Continue reading “The Journal of Nicholas Cresswell, Part 5”

The Journal of Nicholas Cresswell, Part 4

A Loyalist under House Arrest

Having failed to reach the British Army in New York, Cresswell spent a miserable autumn and winter of 1776/1777 in northern Virginia, often arguing with his host, James Kirk, a Patriot and the only man who had ensured the Englishman could keep clothes on his back and a roof over his head.  Cresswell’s loyalist proclivities and extensive travels were widely known and on November 28, three men of the Committee of Safety in Alexandria “waited on me and informed me that the committee did not think it prudent to let me go out of the Country at this time and hoped that I would give  my word of honour not to depart this Colony for three months.  Otherwise they would confine me.  I was obliged to do the first as the lesser evil of the two.  They were polite enough not to search my chest.”[i]  Depressed as ever and suspecting Kirk of arranging the entire affair in order to keep him in Virginia, Cresswell did what he usually did when he was unhappy.  He got drunk.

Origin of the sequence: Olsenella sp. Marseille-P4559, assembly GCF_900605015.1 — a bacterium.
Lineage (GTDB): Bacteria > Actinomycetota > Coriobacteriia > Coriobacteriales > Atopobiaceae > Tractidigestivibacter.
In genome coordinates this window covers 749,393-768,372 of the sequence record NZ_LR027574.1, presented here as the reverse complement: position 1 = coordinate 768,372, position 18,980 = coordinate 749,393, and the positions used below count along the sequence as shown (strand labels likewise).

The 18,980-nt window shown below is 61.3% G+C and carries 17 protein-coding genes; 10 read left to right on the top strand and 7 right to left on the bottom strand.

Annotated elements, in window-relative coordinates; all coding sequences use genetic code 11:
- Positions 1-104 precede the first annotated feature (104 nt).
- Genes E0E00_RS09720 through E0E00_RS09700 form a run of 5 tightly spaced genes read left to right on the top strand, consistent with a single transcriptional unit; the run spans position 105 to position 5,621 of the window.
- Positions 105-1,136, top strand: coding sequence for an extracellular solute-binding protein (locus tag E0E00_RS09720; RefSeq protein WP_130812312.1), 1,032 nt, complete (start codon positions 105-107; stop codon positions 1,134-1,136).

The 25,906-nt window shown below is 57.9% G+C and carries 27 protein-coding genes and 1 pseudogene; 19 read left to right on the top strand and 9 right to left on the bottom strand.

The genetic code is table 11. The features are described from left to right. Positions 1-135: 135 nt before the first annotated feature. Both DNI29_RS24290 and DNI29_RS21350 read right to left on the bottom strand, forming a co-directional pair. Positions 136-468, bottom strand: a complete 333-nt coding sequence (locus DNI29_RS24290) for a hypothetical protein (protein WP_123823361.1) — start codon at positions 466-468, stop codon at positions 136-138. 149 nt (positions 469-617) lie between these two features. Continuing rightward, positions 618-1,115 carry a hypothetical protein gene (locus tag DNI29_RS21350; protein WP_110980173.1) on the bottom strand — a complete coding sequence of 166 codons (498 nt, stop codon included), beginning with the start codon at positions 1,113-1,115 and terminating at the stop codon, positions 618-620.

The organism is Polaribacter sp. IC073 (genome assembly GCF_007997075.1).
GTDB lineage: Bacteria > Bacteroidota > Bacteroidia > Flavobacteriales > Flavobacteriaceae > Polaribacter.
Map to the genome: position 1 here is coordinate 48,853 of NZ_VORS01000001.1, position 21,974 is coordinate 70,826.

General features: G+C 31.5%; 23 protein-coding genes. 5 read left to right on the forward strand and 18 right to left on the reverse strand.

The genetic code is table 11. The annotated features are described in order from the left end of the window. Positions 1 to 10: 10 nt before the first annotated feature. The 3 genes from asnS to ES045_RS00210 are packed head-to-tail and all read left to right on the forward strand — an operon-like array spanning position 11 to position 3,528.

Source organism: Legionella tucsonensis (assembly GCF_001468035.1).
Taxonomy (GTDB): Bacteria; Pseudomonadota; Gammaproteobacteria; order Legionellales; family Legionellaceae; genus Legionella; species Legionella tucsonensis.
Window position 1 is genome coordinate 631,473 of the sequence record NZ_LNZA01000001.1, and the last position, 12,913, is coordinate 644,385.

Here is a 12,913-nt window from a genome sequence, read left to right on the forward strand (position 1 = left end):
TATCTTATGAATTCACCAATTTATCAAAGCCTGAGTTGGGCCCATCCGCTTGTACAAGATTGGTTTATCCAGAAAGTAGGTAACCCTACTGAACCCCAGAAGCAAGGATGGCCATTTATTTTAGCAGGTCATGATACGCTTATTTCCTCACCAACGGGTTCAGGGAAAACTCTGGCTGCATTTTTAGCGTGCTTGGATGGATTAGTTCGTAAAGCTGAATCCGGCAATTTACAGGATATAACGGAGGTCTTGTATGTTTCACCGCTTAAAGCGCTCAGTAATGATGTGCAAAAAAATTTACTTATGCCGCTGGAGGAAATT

Continue reading “The Journal of Nicholas Cresswell, Part 4”

The Journal of Nicholas Cresswell, Part 3

A Loyal Englishman in a Hostile Country

Part 2 click here.

When he arrived in Alexandria, Virginia in October 1775, Nicholas Cresswell, an Englishman visiting the colonies in search opportunity, found himself in dire straits.  The war had cut off his father’s money, while his loyalist principles strained his acquaintances and put him in an awkward position.  He summed it up: “if I enter into any sort of business I must be obliged to enter into the service of these rascals and fight against my Friends and Country if called upon.  On the other hand, I am not permitted to depart the Continent and have nothing if I am fortunate enough to escape the jail.  I will live as cheap as I can and hope for better times.”[i]

Continue reading “The Journal of Nicholas Cresswell, Part 3”